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On the night of 25 June 1906, architect Stanford White was murdered at the rooftop restaurant of New York’s Madison Square Gardens. The subsequent trial revealed a double life where White had been seducing underage girls. Confronted with this lurid publicity, his family retreated into silence. As his great-granddaughter Suzannah Lessard recounts in The Architect of Desire, that silence became a cover for abuse that cascaded through the family for several generations.

What Suzannah Lessard describes in The Architect of Desire is generational trauma; in her case, from her great-grandfather and from the Gilded Age.

Stanford White

Stanford White was a major public figure. New York was in its Gilded Age of railroad tycoons, mining magnates and shipping empires. America was finding its feet as a global power—and constructing civic buildings to match. 

White was at the forefront of this architectural revolution. His designs included the Washington Square Arch, churches, banks, libraries, mansions and clubs for the uber-rich society emerging at that time. Ironically, Stanford even redeveloped the Madison Square Gardens complex where he was murdered.

White was a mercurial character. As I wrote in Excess, patriarchy and the murder of Stanford White, “Everything about Stanford is excessive: his talent, his generosity, his exuberance, his appetite, his sex drive… Yet everything that Stanford touched he also poisoned.” In the aftermath of his murder, the poison spread in silence.

The Architect of Desire

In The Architect of Desire, Lessard recounts how that silence was so profound she knew nothing of the murder until 1955, at age 10, when it was fictionalised in a film called The Girl in the Red Velvet Swing.

With the clarity of a child, Lessard noticed that to the family, the murder “had no significance… The publicity was the violent thing, and the movie was felt as a continuation of that original assault.”

Yet Lessard was unable to register that the original assault also continued in the physical and sexual abuse of her and other family members. Lessard describes her alienation from her own experience in harrowing but poetic language: “For a long time my experience was out of sight and reach… My memories are like perceptions of one’s own body without mirrors: one is in it yet sees it in bits.”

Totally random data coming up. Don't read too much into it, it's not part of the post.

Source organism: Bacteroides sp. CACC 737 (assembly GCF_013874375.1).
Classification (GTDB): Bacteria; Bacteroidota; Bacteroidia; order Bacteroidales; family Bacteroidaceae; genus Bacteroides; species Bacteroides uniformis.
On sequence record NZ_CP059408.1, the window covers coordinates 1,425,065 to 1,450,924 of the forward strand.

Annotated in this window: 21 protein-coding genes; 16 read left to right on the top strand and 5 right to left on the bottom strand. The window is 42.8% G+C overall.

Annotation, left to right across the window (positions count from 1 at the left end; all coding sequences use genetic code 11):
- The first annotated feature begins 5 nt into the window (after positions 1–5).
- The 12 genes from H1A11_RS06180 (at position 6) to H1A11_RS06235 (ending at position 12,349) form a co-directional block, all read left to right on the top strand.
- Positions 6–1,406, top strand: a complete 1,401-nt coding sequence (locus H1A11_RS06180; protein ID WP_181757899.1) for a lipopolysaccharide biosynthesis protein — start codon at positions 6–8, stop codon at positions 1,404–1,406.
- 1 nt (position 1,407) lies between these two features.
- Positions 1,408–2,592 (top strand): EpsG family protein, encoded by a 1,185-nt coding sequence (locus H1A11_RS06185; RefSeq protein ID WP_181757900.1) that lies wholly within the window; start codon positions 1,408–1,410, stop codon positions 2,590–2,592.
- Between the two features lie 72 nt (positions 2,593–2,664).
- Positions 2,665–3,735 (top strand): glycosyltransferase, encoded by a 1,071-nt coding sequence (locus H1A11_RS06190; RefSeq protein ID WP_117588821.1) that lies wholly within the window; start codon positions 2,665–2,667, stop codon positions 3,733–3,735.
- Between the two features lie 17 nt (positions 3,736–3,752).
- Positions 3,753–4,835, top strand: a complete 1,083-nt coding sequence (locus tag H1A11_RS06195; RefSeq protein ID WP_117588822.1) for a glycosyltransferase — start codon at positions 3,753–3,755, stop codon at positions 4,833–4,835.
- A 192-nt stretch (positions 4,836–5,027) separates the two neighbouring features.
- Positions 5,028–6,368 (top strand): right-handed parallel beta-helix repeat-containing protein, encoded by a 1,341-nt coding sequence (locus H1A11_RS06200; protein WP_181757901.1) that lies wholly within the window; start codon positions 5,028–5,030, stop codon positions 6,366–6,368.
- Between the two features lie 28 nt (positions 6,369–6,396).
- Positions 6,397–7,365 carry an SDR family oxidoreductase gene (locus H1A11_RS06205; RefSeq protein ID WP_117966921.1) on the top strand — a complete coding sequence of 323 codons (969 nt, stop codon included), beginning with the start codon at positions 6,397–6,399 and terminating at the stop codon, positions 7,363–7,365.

Because of the silence surrounding Stanford’s murder—and, by extension, Stanford himself—his widow was “oddly without narrative”. This curious absence of a narrative that made sense—something I experienced in my own family—enveloped them all. Lessard “felt eerily happy and yet was also separated from myself,” living in “an atmosphere of serene catastrophe.”

Generational trauma

What Lessard describes in The Architect of Desire is generational trauma; in her case, from her great-grandfather and from the Gilded Age. These are events that cannot be coped with in the moment that they happen, which causes the unresolved trauma to be passed on to succeeding generations. 

Generational trauma causes a sense of paralysis in the face of emotional danger that prevents speaking truth to power. In this environment of uncontained power, abuse festers. Victims become victimizers in a multi-generational Catch-22 loop. “Thrashed, I thrashed my sisters,” Lessard writes with heart-breaking candour.

Lessard describes it as “a genetic virus travelling in the family line” that prevented anyone in the family grasping their situation. There was a collective “failure to distinguish between the mad and the menacing.” Abusive events were “drained of feeling and seemed insignificant.” 

Parental figures were unable to protect children because the adults were, emotionally speaking, still children themselves. Lessard came to understand this as she unpicked her family’s past. “I had failed to develop an adult context for myself.”

The architect of grace

Yet the same family architecture that gave rise to perverse desires also gave rise to grace. 

When we consciously engage with the choice to heal trauma, grace descends. This grace has nothing to do with quietness and peace. This is “a revolutionary grace that disrupts the status quo… An unconditional transforming force that flashes suddenly like lightning… After which nothing is ever the same again.”

This grace can be relied upon. I’ve written about my own experiences of it in Living with ghosts – confronting generational trauma. You can’t predict how or when this grace will appear, but you can predict that it will appear. It is, as Lessard describes, “outside the architecture of civilization as we understand it.” 

For anyone interested in generational trauma, I cannot recommend The Architect of Desire highly enough.


Living With Ghosts

Photo: The Washington Square Arch (1895), Museum of New York City

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